Foreclosures don't only affect homeowners who are displaced by them, but also their neighbors. Jonathan Berr of our sister site, DailyFinance, writes about how foreclosures have impacted his suburban New Jersey neighborhood. It isn't pretty. Check the jump to read more.
For the past few years, when my toddler and I went for a walk around the block in our neighborhood in New Jersey, a suburb of Philadelphia, we passed a spooky-looking house with overgrown trees and a faded stucco exterior. Number 22 looked as if no one lived there, although my neighbors assured me that it was occupied. At least that was the case until about a year ago, when its owner fled her residence for parts unknown. The house has been a blight on the neighborhood ever since. (See the photo at left.)
Grass in the unattended front yard got about a foot high until, the township got complaints from angry neighbors, including me. Officials in our township then got someone to cut the grass. A tree fell on the side of the front yard. The roof looks like it needs to be replaced. I am not sure about the interior, but given how bad the exterior of the house looks it probably isn't in very good shape. During a recent visit, I saw a newspaper stuck in the gutters on top of the garage, and the garage door was cracked open for some reason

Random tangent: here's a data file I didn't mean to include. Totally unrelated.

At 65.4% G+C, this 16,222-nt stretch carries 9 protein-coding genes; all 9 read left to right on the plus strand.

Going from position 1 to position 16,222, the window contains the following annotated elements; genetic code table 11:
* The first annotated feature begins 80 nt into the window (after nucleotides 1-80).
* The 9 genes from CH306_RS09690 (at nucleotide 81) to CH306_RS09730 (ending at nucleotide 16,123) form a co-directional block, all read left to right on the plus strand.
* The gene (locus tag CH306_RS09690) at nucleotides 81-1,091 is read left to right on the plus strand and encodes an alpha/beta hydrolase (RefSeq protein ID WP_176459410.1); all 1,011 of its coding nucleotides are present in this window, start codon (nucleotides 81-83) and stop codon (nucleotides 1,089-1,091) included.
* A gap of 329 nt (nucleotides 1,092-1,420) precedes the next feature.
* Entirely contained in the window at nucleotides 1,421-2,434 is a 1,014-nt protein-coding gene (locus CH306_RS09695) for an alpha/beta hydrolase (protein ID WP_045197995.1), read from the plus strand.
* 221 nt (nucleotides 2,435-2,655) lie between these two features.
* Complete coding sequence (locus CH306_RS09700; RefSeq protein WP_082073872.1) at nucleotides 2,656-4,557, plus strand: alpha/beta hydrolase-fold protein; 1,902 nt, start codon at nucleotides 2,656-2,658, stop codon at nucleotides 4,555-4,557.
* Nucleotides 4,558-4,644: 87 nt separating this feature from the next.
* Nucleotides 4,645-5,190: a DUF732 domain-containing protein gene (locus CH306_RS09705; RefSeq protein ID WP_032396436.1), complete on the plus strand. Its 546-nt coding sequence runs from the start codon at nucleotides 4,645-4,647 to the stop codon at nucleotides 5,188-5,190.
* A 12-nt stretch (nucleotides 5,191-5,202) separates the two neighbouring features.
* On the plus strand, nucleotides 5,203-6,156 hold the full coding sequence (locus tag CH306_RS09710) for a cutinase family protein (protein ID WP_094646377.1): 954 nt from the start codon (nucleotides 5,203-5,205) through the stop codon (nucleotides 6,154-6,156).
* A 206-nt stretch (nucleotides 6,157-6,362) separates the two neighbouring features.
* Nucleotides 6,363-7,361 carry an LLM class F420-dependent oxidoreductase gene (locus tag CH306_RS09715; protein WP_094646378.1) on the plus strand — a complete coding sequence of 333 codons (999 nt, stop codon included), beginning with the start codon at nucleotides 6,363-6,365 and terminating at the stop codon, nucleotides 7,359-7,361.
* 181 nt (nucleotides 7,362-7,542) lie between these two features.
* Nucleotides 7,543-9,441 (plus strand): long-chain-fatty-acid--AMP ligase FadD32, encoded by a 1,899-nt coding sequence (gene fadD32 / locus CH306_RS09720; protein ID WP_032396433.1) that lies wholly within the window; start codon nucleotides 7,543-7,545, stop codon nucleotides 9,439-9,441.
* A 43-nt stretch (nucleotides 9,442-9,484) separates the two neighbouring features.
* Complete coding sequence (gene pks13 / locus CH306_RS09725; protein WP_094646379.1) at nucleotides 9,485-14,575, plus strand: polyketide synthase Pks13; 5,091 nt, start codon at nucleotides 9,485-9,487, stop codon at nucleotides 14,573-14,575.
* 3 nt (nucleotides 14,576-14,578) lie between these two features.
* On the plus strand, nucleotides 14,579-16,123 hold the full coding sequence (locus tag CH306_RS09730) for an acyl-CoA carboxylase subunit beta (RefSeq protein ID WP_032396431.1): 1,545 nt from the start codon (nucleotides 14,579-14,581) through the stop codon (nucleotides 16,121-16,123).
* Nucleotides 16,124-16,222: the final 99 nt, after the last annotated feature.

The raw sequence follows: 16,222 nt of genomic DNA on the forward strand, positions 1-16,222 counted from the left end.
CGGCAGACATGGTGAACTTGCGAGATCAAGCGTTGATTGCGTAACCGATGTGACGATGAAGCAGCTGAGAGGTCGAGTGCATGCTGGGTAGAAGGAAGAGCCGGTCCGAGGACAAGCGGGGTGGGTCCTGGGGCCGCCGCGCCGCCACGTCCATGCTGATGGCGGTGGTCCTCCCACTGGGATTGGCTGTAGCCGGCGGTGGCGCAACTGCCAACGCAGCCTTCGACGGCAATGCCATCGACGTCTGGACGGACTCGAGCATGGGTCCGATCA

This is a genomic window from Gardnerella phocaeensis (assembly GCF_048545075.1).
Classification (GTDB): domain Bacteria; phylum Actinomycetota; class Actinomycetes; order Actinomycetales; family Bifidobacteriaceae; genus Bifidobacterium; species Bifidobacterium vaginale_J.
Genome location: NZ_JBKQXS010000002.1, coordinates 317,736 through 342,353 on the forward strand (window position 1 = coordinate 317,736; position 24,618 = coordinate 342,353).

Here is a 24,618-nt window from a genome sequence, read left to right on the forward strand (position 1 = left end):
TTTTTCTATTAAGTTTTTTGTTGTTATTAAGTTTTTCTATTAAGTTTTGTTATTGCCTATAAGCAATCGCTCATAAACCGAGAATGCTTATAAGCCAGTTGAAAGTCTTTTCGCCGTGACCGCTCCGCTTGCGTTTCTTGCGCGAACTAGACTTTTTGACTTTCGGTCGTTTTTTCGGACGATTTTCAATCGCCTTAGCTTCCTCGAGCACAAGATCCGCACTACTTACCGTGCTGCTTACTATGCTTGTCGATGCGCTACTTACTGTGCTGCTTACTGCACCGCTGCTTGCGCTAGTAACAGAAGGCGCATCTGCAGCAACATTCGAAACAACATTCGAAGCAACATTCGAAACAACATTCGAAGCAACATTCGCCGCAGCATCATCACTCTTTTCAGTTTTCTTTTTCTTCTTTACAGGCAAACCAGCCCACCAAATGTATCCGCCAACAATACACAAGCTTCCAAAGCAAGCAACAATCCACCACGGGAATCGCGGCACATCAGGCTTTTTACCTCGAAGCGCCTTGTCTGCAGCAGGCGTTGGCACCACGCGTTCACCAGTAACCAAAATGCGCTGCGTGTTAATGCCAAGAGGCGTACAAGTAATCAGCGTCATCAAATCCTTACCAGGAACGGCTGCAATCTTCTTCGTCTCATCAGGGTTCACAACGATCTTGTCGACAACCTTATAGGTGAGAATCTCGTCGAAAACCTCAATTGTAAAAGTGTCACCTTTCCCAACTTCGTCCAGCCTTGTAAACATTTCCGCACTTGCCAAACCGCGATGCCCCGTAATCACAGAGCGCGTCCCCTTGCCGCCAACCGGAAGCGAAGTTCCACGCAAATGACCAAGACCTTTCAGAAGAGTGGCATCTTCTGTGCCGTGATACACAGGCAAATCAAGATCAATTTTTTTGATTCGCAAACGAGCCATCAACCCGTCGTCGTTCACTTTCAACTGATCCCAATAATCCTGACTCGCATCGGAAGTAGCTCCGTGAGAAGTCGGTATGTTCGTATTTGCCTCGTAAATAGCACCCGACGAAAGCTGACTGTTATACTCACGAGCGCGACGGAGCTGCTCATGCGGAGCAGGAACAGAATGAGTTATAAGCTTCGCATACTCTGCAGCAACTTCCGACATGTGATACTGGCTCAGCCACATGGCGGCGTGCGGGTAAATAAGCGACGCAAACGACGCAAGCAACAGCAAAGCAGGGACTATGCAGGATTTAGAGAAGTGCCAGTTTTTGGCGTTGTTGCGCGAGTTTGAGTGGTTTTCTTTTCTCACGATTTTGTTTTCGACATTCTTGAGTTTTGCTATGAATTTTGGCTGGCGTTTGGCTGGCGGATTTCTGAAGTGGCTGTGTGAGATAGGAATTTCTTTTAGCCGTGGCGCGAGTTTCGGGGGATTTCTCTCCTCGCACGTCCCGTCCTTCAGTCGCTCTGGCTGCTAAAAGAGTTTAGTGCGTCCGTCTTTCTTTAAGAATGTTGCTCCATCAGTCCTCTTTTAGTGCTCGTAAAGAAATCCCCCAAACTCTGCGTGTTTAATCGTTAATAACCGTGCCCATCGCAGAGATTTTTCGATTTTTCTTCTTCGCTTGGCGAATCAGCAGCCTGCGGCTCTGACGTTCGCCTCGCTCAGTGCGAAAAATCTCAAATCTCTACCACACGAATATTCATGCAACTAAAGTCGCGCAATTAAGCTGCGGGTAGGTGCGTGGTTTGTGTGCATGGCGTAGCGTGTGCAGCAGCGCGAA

Our neighborhood is quiet, and some of my neighbors are original owners from when the development was built in the early 1990s. Recently, there was a rumor going around that the empty house was unlocked. Worried about the potential security risk, I called the local police who told me that was not the case. Though officers regularly check the house, I am worried still that it will become a magnet for trouble, as abandoned houses often do.